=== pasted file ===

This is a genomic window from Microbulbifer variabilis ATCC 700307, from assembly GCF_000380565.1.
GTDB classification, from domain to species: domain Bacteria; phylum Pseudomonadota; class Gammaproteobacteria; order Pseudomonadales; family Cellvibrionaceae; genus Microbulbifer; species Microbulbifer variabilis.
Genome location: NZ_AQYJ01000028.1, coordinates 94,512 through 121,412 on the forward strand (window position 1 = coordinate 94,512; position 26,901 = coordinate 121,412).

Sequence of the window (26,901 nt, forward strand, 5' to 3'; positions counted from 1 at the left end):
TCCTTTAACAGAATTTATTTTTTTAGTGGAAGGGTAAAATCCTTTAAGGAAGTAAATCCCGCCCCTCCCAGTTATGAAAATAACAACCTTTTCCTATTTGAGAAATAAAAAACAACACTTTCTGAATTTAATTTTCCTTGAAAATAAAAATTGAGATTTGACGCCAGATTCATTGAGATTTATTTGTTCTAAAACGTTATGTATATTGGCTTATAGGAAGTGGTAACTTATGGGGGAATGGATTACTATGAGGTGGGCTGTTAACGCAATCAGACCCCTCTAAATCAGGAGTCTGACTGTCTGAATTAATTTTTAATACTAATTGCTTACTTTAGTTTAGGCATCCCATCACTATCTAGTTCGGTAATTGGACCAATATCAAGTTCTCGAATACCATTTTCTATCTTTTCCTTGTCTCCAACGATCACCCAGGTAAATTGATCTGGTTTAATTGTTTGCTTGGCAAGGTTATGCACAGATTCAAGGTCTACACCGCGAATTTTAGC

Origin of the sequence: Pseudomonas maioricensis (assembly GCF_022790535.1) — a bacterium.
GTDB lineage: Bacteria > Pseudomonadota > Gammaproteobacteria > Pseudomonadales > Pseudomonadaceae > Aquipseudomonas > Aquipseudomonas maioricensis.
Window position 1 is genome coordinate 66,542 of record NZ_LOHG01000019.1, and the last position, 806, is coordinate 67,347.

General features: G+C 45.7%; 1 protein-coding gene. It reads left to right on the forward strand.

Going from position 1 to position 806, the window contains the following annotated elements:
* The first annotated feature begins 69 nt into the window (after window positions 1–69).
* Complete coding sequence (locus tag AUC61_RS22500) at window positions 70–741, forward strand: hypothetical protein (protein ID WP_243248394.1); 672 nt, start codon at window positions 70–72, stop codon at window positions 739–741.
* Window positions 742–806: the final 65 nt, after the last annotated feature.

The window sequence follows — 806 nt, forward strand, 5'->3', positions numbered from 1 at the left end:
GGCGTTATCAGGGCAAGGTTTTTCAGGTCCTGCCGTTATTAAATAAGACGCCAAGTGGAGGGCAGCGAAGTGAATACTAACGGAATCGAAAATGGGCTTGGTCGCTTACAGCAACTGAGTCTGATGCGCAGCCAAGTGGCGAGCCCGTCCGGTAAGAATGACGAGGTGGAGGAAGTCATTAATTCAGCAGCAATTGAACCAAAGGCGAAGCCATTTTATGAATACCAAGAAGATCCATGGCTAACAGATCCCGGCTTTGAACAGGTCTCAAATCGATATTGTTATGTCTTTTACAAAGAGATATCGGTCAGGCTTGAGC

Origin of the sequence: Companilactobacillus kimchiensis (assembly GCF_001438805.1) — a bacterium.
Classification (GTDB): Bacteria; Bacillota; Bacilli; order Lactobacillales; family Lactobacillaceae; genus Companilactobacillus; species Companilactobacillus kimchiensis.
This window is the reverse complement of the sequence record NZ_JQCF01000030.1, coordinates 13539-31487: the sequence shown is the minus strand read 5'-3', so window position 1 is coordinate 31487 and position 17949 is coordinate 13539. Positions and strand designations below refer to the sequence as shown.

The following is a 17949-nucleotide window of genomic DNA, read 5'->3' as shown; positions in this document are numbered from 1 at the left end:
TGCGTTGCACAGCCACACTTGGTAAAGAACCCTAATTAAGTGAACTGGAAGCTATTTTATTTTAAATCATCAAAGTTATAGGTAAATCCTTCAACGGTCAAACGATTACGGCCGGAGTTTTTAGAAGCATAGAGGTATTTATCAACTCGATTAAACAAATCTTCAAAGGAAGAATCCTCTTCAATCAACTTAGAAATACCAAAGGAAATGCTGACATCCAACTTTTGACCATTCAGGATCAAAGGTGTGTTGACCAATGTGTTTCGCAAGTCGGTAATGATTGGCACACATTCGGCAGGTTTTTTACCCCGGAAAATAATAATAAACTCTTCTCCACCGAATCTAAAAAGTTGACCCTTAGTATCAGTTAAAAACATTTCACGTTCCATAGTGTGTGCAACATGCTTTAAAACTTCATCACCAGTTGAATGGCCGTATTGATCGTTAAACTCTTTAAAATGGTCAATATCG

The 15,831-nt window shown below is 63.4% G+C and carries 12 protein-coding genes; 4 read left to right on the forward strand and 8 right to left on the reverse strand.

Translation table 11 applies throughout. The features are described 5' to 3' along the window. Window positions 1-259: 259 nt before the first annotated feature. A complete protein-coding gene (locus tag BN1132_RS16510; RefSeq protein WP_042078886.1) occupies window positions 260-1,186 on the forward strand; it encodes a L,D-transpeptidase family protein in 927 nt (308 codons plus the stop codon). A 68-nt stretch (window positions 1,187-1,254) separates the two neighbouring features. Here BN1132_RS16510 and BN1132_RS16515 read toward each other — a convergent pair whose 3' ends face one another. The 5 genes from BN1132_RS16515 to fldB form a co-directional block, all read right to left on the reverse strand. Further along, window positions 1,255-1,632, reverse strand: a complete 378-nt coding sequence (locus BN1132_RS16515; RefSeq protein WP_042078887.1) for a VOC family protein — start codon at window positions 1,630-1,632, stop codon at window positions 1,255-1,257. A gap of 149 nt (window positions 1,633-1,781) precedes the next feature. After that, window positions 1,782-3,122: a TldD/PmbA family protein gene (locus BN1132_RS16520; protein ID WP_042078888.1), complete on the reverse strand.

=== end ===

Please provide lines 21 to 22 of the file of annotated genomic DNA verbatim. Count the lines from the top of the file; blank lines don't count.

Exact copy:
The 15,831-nt window shown below is 63.4% G+C and carries 12 protein-coding genes; 4 read left to right on the forward strand and 8 right to left on the reverse strand.

Translation table 11 applies throughout. The features are described 5' to 3' along the window. Window positions 1-259: 259 nt before the first annotated feature. A complete protein-coding gene (locus tag BN1132_RS16510; RefSeq protein WP_042078886.1) occupies window positions 260-1,186 on the forward strand; it encodes a L,D-transpeptidase family protein in 927 nt (308 codons plus the stop codon). A 68-nt stretch (window positions 1,187-1,254) separates the two neighbouring features. Here BN1132_RS16510 and BN1132_RS16515 read toward each other — a convergent pair whose 3' ends face one another. The 5 genes from BN1132_RS16515 to fldB form a co-directional block, all read right to left on the reverse strand. Further along, window positions 1,255-1,632, reverse strand: a complete 378-nt coding sequence (locus BN1132_RS16515; RefSeq protein WP_042078887.1) for a VOC family protein — start codon at window positions 1,630-1,632, stop codon at window positions 1,255-1,257. A gap of 149 nt (window positions 1,633-1,781) precedes the next feature. After that, window positions 1,782-3,122: a TldD/PmbA family protein gene (locus BN1132_RS16520; protein ID WP_042078888.1), complete on the reverse strand.